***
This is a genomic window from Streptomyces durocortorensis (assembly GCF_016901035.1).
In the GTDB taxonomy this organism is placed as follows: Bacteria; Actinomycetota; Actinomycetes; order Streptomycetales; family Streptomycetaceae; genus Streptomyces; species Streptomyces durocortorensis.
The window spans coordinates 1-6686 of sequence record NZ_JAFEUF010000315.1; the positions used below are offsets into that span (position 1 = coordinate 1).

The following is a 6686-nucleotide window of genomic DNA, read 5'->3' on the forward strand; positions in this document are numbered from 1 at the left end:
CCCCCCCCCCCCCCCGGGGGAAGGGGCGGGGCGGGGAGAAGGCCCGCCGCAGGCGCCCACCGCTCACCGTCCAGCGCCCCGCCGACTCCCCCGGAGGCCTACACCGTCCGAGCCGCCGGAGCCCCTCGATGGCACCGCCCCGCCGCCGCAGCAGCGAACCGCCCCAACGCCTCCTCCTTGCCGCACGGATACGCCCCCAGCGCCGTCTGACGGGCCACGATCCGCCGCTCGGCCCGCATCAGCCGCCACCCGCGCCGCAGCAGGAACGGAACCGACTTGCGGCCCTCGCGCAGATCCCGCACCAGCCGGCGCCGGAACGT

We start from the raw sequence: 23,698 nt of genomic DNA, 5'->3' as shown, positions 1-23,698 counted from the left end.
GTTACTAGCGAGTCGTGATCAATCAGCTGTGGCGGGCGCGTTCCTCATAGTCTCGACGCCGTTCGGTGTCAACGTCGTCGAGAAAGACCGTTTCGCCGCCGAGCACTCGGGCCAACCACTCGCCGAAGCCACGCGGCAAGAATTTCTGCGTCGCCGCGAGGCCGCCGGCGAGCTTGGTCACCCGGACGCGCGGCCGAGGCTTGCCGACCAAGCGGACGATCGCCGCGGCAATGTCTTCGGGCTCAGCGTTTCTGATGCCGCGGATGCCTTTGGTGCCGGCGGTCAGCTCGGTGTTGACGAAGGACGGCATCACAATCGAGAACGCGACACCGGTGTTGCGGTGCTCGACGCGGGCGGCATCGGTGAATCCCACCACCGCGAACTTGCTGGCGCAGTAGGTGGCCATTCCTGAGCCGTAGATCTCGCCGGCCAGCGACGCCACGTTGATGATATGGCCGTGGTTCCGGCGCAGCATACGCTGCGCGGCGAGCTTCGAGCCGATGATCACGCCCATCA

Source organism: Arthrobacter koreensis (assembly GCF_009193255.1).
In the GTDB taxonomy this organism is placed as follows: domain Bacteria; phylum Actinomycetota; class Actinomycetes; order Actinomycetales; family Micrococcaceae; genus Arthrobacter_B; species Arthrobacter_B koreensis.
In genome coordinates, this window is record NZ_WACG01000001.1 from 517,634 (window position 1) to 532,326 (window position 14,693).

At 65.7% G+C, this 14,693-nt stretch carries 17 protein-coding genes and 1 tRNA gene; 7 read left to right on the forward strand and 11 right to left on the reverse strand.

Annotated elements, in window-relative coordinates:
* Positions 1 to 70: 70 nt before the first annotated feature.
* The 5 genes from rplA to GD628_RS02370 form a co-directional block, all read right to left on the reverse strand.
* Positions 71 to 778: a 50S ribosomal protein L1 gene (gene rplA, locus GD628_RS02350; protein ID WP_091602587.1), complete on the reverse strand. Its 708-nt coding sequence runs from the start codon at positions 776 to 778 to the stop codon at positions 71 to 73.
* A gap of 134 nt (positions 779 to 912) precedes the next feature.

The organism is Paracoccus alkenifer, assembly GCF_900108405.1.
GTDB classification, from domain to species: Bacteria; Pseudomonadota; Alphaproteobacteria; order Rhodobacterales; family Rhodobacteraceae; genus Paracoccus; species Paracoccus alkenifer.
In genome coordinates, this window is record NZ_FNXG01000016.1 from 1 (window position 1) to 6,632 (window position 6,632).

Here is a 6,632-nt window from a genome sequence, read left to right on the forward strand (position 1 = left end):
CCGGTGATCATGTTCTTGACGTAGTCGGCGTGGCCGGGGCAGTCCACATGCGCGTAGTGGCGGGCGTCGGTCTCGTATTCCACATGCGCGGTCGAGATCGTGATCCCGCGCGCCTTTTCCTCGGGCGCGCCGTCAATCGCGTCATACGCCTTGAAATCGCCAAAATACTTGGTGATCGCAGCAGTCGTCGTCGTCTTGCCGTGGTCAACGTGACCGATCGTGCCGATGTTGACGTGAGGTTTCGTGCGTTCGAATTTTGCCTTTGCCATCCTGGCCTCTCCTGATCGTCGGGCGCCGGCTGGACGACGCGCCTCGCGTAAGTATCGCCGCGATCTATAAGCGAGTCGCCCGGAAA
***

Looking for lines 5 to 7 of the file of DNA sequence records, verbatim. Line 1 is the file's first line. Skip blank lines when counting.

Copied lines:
CCCCCCCCCCCCCCCGGGGGAAGGGGCGGGGCGGGGAGAAGGCCCGCCGCAGGCGCCCACCGCTCACCGTCCAGCGCCCCGCCGACTCCCCCGGAGGCCTACACCGTCCGAGCCGCCGGAGCCCCTCGATGGCACCGCCCCGCCGCCGCAGCAGCGAACCGCCCCAACGCCTCCTCCTTGCCGCACGGATACGCCCCCAGCGCCGTCTGACGGGCCACGATCCGCCGCTCGGCCCGCATCAGCCGCCACCCGCGCCGCAGCAGGAACGGAACCGACTTGCGGCCCTCGCGCAGATCCCGCACCAGCCGGCGCCGGAACGT

We start from the raw sequence: 23,698 nt of genomic DNA, 5'->3' as shown, positions 1-23,698 counted from the left end.
GTTACTAGCGAGTCGTGATCAATCAGCTGTGGCGGGCGCGTTCCTCATAGTCTCGACGCCGTTCGGTGTCAACGTCGTCGAGAAAGACCGTTTCGCCGCCGAGCACTCGGGCCAACCACTCGCCGAAGCCACGCGGCAAGAATTTCTGCGTCGCCGCGAGGCCGCCGGCGAGCTTGGTCACCCGGACGCGCGGCCGAGGCTTGCCGACCAAGCGGACGATCGCCGCGGCAATGTCTTCGGGCTCAGCGTTTCTGATGCCGCGGATGCCTTTGGTGCCGGCGGTCAGCTCGGTGTTGACGAAGGACGGCATCACAATCGAGAACGCGACACCGGTGTTGCGGTGCTCGACGCGGGCGGCATCGGTGAATCCCACCACCGCGAACTTGCTGGCGCAGTAGGTGGCCATTCCTGAGCCGTAGATCTCGCCGGCCAGCGACGCCACGTTGATGATATGGCCGTGGTTCCGGCGCAGCATACGCTGCGCGGCGAGCTTCGAGCCGATGATCACGCCCATCA